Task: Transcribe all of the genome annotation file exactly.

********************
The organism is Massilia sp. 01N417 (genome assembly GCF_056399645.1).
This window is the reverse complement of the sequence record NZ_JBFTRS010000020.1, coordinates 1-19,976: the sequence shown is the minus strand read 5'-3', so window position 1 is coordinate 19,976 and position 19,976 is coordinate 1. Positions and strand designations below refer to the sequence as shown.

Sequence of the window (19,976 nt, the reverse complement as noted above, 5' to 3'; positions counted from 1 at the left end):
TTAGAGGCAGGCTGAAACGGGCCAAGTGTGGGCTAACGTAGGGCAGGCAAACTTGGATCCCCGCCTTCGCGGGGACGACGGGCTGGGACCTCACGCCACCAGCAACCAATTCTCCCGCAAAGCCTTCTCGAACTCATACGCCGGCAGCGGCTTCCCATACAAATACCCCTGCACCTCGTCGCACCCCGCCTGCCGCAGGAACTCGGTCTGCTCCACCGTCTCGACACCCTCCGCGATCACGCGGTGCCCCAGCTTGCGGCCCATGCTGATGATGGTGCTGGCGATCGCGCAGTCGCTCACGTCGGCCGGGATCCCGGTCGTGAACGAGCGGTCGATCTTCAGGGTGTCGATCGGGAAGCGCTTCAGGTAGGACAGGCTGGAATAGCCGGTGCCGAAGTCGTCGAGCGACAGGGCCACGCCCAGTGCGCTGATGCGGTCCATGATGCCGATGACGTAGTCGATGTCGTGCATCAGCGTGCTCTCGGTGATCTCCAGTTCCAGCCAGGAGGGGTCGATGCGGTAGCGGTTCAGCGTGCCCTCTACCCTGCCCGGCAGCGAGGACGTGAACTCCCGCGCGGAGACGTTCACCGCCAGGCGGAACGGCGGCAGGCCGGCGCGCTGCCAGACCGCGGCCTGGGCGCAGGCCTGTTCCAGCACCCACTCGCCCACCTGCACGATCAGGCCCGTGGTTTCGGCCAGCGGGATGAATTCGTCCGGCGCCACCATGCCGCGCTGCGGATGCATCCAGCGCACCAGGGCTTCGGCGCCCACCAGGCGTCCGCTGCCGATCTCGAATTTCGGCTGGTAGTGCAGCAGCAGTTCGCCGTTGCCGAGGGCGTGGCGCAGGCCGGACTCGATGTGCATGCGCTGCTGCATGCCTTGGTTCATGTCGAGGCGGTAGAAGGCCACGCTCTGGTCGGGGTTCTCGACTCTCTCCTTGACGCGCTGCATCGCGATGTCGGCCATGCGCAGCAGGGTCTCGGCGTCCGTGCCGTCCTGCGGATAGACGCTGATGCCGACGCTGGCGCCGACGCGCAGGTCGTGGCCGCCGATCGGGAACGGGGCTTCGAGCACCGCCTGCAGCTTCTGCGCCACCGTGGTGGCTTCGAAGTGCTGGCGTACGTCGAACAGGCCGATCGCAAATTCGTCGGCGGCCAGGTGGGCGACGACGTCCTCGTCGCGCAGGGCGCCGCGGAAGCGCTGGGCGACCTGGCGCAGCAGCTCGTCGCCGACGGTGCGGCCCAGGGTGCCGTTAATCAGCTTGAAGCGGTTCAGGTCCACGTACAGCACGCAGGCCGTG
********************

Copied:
The organism is Massilia sp. 01N417 (genome assembly GCF_056399645.1).
This window is the reverse complement of the sequence record NZ_JBFTRS010000020.1, coordinates 1-19,976: the sequence shown is the minus strand read 5'-3', so window position 1 is coordinate 19,976 and position 19,976 is coordinate 1. Positions and strand designations below refer to the sequence as shown.

Sequence of the window (19,976 nt, the reverse complement as noted above, 5' to 3'; positions counted from 1 at the left end):
TTAGAGGCAGGCTGAAACGGGCCAAGTGTGGGCTAACGTAGGGCAGGCAAACTTGGATCCCCGCCTTCGCGGGGACGACGGGCTGGGACCTCACGCCACCAGCAACCAATTCTCCCGCAAAGCCTTCTCGAACTCATACGCCGGCAGCGGCTTCCCATACAAATACCCCTGCACCTCGTCGCACCCCGCCTGCCGCAGGAACTCGGTCTGCTCCACCGTCTCGACACCCTCCGCGATCACGCGGTGCCCCAGCTTGCGGCCCATGCTGATGATGGTGCTGGCGATCGCGCAGTCGCTCACGTCGGCCGGGATCCCGGTCGTGAACGAGCGGTCGATCTTCAGGGTGTCGATCGGGAAGCGCTTCAGGTAGGACAGGCTGGAATAGCCGGTGCCGAAGTCGTCGAGCGACAGGGCCACGCCCAGTGCGCTGATGCGGTCCATGATGCCGATGACGTAGTCGATGTCGTGCATCAGCGTGCTCTCGGTGATCTCCAGTTCCAGCCAGGAGGGGTCGATGCGGTAGCGGTTCAGCGTGCCCTCTACCCTGCCCGGCAGCGAGGACGTGAACTCCCGCGCGGAGACGTTCACCGCCAGGCGGAACGGCGGCAGGCCGGCGCGCTGCCAGACCGCGGCCTGGGCGCAGGCCTGTTCCAGCACCCACTCGCCCACCTGCACGATCAGGCCCGTGGTTTCGGCCAGCGGGATGAATTCGTCCGGCGCCACCATGCCGCGCTGCGGATGCATCCAGCGCACCAGGGCTTCGGCGCCCACCAGGCGTCCGCTGCCGATCTCGAATTTCGGCTGGTAGTGCAGCAGCAGTTCGCCGTTGCCGAGGGCGTGGCGCAGGCCGGACTCGATGTGCATGCGCTGCTGCATGCCTTGGTTCATGTCGAGGCGGTAGAAGGCCACGCTCTGGTCGGGGTTCTCGACTCTCTCCTTGACGCGCTGCATCGCGATGTCGGCCATGCGCAGCAGGGTCTCGGCGTCCGTGCCGTCCTGCGGATAGACGCTGATGCCGACGCTGGCGCCGACGCGCAGGTCGTGGCCGCCGATCGGGAACGGGGCTTCGAGCACCGCCTGCAGCTTCTGCGCCACCGTGGTGGCTTCGAAGTGCTGGCGTACGTCGAACAGGCCGATCGCAAATTCGTCGGCGGCCAGGTGGGCGACGACGTCCTCGTCGCGCAGGGCGCCGCGGAAGCGCTGGGCGACCTGGCGCAGCAGCTCGTCGCCGACGGTGCGGCCCAGGGTGCCGTTAATCAGCTTGAAGCGGTTCAGGTCCACGTACAGCACGCAGGCCGTG